Putin Wants Ukraine for His 'Russian Empire,' Warns President Poroshenko

Poroshenko and Ukrainian soldiers
Ukraine's President Petro Poroshenko and servicemen attend a ceremony marking the Day of the State Flag, on the eve of the Independence Day, in Kiev, Ukraine, August 23. Gleb Garanich/Reuters

Ukraine's President Petro Poroshenko believes his Russian counterpart Vladimir Putin wants to return to Ukraine to the "Russian Empire," he told CNN in an interview on Wednesday.

Poroshenko, who was due to meet Putin along with the leaders of France and Germany next month, before Putin decided he did not want to, spoke on the 25th anniversary since Ukraine declared its independence from the Soviet Union.

He said it was the "direct responsibility" of Moscow that Ukraine's east was experiencing a sharp uptick of violence, which has killed 13 Ukrainian soldiers in recent weeks.

Poroshenko was elected president in 2014, after hundreds of thousands of pro-EU demonstrators in Ukraine turned out in central Kiev for months calling for his predecessor Viktor Yanukovych's resignation. The pro-Russian leader Yanukovych fled Ukraine after police in Kiev clashed with protesters.

In the immediate aftermath, Russia annexed Ukraine's Crimea peninsula and in Ukraine's eastern border regions, Donetsk and Luhansk, Russian-backed militants declared independence. On Wednesday Poroshenko suggested the resurgence of fighting in the east was part of a much bigger Kremlin strategy.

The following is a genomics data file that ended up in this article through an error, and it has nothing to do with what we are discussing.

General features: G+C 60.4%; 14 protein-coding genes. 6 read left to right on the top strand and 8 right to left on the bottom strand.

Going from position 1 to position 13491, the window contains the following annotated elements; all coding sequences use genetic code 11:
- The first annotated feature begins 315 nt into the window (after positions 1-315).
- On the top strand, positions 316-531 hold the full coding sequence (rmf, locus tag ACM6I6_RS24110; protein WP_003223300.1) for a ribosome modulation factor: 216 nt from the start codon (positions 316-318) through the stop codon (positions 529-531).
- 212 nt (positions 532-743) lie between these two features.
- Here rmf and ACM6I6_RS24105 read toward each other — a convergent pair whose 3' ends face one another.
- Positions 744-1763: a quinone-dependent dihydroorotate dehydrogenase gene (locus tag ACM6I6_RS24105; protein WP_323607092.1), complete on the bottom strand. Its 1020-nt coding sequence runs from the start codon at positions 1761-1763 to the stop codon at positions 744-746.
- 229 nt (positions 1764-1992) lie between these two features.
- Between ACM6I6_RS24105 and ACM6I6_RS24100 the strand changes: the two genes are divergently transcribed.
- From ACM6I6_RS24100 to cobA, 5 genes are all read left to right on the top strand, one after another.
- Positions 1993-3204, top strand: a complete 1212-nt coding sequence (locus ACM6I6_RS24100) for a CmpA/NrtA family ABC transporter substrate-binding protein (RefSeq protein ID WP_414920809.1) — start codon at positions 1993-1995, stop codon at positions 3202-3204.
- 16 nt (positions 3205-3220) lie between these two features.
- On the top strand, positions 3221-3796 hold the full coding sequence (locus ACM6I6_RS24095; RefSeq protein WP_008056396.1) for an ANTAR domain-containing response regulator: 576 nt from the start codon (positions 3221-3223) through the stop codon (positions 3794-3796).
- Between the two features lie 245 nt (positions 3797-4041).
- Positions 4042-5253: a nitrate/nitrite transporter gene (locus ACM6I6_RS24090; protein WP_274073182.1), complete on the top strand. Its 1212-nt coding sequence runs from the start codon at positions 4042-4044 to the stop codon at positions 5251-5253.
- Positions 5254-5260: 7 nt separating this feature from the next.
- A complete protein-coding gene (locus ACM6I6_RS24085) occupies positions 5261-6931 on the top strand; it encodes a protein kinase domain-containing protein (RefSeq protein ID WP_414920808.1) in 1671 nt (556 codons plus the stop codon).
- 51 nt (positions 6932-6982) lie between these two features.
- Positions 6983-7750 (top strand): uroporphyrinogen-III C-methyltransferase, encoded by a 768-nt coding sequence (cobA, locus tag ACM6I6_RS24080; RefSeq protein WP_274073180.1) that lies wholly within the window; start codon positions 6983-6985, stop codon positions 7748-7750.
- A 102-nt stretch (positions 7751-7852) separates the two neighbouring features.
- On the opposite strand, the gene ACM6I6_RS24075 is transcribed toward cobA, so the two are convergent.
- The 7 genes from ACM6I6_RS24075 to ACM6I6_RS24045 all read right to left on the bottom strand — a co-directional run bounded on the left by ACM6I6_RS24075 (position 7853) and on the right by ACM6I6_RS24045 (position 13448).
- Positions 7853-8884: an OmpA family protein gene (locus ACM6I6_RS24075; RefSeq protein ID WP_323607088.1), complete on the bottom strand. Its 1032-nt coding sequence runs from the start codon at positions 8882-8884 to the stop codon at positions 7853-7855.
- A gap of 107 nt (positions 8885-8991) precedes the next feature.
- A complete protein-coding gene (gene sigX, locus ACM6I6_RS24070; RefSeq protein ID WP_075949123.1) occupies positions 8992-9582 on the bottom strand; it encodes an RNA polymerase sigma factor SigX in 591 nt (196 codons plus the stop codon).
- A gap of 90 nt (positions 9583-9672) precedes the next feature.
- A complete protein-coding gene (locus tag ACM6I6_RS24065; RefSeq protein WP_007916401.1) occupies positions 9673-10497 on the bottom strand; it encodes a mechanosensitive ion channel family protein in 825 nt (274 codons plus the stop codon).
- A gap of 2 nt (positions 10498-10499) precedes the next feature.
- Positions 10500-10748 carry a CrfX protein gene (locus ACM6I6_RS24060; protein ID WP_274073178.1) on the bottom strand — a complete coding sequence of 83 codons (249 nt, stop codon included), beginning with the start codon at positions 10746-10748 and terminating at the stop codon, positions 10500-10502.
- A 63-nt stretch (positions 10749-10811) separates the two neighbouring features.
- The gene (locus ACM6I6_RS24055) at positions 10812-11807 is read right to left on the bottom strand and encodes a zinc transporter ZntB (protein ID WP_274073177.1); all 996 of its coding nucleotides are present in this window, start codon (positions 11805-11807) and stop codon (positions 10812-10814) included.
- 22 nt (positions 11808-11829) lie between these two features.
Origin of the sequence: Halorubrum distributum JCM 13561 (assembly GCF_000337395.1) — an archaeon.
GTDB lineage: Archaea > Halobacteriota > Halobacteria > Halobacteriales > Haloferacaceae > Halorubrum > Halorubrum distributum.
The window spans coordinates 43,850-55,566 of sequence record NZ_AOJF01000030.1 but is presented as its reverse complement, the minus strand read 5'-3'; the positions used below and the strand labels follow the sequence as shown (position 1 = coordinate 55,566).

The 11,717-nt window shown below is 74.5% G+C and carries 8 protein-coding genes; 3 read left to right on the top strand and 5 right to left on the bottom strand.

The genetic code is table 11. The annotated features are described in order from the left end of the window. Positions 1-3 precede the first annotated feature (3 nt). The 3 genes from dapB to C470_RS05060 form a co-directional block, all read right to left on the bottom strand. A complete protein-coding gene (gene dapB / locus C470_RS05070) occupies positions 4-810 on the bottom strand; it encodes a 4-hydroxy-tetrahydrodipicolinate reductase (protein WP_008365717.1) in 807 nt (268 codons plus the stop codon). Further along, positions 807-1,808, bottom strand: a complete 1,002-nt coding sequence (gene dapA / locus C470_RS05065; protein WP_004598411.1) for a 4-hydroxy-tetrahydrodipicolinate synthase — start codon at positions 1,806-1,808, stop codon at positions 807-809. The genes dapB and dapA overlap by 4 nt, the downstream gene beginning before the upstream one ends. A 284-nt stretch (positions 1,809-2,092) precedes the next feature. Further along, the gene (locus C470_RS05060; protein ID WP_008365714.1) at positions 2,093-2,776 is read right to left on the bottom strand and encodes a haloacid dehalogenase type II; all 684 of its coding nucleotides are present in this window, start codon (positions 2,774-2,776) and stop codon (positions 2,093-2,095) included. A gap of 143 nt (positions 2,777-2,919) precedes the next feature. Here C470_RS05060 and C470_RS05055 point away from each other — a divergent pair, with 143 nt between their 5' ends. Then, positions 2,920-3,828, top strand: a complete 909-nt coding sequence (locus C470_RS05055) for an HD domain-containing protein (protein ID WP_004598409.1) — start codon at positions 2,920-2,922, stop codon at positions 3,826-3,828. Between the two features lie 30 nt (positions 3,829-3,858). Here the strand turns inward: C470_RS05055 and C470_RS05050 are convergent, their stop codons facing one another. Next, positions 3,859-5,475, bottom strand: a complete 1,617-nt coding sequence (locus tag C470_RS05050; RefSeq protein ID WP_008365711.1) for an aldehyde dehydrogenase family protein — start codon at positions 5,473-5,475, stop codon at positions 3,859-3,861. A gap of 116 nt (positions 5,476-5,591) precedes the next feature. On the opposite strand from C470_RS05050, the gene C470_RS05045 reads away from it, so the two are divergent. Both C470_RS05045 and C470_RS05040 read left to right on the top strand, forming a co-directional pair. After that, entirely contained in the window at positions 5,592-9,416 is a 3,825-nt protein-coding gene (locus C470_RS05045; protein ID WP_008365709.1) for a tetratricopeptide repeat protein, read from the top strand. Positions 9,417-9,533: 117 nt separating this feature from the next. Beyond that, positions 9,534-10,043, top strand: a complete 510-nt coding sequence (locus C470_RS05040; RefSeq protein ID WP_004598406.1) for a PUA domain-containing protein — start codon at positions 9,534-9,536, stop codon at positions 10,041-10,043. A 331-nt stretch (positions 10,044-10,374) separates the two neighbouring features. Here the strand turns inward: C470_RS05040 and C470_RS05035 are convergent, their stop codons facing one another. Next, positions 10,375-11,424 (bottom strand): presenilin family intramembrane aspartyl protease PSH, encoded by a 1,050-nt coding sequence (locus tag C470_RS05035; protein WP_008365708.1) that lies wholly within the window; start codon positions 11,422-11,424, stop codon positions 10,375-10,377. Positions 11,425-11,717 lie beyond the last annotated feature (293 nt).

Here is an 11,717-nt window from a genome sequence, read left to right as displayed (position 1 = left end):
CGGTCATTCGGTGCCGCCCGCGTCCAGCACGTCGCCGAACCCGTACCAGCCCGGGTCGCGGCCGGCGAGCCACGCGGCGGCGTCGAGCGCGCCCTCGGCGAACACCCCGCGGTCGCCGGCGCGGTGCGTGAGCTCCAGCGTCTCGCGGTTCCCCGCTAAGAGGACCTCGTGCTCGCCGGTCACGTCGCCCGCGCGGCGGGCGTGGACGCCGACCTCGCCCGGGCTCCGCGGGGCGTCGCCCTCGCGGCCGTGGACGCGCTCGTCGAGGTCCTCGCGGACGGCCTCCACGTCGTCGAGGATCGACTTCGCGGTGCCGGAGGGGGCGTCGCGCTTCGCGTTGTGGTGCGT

"During the last two weeks we have increased the numbers of Russian shelling…The total number of this shelling was 1400," Poroshenko said. "Ukrainian forces opened fire only in response."

"The purpose of Putin is [an] attempt to destabilize the situation in Ukraine," he said. "They don't need Donetsk nor Luhansk. They need the whole of Ukraine should be a part of the Russian Empire." [sic.]

"They have only one purpose—[the] world should be less stable, less secured," Poroshenko said of Russia. "It is absolutely the same situation like Russian bombardment in Aleppo," he added, referring to Russia's campaign in Syria.

"Russian aggression completely destroyed the post-war global security system," he added. When asked about his attitude towards either of the U.S. presidential candidates. Poroshenko declined to state a preference, saying he had faith that the U.S. voters would make the right choice and that Ukraine had enjoyed support from both U.S. parties in the past and trusted it would continue to do so.

Russia has denied formally backing rebels in Ukraine's east, however, it has sent 55 convoys to date with internationally unsanctioned aid to the territories and rebels have confirmed they have received arms from Russia and thousands of Russian troops fight for them.

However, Russia's Foreign Ministry has also said it supports a "united Ukraine" but one that is also "neutral," particularly in a military sense.